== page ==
Police reported this week that in Sakai City, Osaka, last November a woman in her 40s died from a case of hypoxic ischemic encephalopathy (HIE), a condition that occurs when oxygen is cut off from the brain.
A possible cause of the HIE is suspected to have been the 100-kilogram police officer who had sat on the woman’s back like one would on a pony.
According to police, at about 7 a.m. on Nov 9, Sakai Ward police received a 110 (Japan’s emergency number) call from a family complaining of a “disorderly woman.”
The officer in question, who reportedly weighed 100 kgs with all of his equipment on, rushed to the scene with a group of fellow officers.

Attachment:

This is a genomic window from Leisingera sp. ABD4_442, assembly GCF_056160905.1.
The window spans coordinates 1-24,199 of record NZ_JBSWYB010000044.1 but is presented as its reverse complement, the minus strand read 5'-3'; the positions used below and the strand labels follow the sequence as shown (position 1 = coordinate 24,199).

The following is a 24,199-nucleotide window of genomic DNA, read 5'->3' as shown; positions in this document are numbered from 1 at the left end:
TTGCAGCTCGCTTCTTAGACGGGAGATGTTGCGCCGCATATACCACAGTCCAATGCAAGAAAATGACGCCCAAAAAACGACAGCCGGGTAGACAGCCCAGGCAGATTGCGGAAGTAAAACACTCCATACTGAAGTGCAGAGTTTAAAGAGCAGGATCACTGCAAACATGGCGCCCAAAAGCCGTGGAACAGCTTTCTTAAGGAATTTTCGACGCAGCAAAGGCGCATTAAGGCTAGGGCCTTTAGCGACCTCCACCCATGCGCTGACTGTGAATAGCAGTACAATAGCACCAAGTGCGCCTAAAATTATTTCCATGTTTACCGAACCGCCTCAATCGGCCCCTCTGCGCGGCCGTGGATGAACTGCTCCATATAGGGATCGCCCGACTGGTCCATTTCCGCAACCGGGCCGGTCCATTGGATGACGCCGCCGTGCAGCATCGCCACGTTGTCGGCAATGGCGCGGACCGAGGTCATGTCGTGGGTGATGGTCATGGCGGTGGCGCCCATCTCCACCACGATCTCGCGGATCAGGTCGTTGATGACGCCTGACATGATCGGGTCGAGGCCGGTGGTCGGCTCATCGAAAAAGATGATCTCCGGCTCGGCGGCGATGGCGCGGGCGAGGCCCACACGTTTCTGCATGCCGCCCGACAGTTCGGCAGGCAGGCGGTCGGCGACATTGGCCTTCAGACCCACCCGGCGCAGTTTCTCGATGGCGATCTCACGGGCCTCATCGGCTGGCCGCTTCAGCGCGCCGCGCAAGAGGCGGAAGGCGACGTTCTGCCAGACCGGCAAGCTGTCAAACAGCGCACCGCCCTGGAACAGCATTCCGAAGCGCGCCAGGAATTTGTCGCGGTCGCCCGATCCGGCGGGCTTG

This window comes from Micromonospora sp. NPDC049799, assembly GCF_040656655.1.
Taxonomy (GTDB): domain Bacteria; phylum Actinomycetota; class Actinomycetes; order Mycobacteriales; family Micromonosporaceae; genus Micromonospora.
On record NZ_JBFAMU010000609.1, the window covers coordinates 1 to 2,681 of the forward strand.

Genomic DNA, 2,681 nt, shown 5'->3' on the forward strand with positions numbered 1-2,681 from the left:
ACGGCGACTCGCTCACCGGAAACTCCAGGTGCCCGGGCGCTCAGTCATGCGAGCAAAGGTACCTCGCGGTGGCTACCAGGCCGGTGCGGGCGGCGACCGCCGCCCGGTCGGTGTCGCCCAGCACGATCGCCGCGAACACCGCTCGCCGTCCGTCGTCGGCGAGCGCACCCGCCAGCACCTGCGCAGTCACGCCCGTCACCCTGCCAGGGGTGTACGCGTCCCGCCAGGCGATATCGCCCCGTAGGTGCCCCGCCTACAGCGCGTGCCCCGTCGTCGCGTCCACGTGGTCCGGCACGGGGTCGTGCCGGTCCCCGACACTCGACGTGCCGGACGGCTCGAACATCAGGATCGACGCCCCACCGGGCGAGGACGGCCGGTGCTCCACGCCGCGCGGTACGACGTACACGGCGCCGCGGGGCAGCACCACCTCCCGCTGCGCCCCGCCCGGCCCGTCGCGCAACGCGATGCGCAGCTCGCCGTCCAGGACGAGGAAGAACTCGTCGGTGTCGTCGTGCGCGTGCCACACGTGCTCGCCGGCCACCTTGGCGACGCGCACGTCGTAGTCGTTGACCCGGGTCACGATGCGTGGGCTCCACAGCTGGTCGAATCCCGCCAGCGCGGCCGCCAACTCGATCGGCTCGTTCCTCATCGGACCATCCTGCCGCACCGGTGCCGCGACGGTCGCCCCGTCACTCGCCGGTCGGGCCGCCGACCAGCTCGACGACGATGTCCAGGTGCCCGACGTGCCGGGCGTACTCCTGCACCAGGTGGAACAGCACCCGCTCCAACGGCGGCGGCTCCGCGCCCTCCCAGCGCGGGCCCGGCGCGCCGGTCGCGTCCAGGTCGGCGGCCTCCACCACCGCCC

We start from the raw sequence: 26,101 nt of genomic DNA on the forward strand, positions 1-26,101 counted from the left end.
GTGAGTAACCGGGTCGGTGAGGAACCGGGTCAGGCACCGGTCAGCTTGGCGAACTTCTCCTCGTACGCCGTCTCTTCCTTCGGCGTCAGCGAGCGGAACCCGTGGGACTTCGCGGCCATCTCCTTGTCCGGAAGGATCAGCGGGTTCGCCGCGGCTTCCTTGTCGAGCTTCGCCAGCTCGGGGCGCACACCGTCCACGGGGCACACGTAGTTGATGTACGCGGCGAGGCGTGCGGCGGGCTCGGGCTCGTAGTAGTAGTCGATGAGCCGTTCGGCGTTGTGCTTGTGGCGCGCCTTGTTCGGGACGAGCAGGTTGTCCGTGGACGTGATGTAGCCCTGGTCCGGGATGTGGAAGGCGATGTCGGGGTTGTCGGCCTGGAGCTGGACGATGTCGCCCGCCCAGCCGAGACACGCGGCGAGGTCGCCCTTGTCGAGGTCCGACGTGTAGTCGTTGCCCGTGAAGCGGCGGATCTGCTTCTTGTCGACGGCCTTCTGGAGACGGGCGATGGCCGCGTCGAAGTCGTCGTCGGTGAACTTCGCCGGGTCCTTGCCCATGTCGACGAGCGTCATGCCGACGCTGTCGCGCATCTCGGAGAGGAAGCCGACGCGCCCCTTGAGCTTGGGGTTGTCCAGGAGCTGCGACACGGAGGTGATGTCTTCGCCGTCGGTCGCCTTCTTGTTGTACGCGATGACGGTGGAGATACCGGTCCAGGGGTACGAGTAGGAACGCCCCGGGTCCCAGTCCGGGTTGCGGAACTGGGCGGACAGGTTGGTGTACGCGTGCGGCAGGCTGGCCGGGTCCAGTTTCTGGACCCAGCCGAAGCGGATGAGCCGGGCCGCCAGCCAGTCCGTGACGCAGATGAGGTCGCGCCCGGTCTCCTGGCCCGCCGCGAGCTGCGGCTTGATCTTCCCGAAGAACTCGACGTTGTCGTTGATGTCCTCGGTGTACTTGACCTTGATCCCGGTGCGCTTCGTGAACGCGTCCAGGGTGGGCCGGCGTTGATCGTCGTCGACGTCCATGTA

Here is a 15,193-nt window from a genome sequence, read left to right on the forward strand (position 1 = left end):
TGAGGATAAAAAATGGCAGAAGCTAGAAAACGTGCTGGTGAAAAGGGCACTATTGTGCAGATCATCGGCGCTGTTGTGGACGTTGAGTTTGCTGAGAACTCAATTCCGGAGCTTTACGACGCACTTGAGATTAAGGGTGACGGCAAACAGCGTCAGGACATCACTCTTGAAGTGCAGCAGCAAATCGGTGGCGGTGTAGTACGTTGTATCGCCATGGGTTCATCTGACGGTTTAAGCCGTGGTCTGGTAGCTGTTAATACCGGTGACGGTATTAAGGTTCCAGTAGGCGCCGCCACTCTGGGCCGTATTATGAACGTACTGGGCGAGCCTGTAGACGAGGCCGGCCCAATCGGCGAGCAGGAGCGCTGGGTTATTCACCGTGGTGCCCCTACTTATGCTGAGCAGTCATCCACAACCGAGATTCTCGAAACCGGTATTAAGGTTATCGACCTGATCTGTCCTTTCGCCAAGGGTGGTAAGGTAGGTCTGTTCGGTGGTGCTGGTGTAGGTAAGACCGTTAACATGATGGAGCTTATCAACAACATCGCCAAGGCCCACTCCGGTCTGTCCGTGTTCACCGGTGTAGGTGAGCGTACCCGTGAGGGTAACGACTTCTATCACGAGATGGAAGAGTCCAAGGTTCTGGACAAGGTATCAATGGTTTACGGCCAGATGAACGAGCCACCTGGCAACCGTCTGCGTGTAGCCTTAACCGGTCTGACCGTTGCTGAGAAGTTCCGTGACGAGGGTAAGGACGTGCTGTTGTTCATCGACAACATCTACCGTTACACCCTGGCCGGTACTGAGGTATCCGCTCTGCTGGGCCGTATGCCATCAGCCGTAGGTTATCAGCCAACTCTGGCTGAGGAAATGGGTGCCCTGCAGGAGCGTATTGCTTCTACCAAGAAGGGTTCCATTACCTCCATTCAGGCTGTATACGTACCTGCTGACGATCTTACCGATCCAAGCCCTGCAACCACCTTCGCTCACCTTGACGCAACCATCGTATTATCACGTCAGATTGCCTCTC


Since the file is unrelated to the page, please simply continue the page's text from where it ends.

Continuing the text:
Sure enough, they found an out of control woman screaming and throwing things in front of her home. The officers attempted to subdue the woman for 20 minutes when finally they got her one the ground face down and held her arms and legs.
The large policeman assisted by sitting on the woman’s back. Soon after, she lost consciousness as a result of HIE. She was then taken to hospital where she died five days later.
Following the regular procedure, charges of “professional negligence resulting in the death of a suspect” were filed with prosecutors. An investigation is underway to determine whether the police used excessive force in this incident.
In defense of the accused police officer, there were no reports regarding his height or body fat percentage. We also don’t know if this woman was taking any medication or narcotics that could induce an HIE attack.
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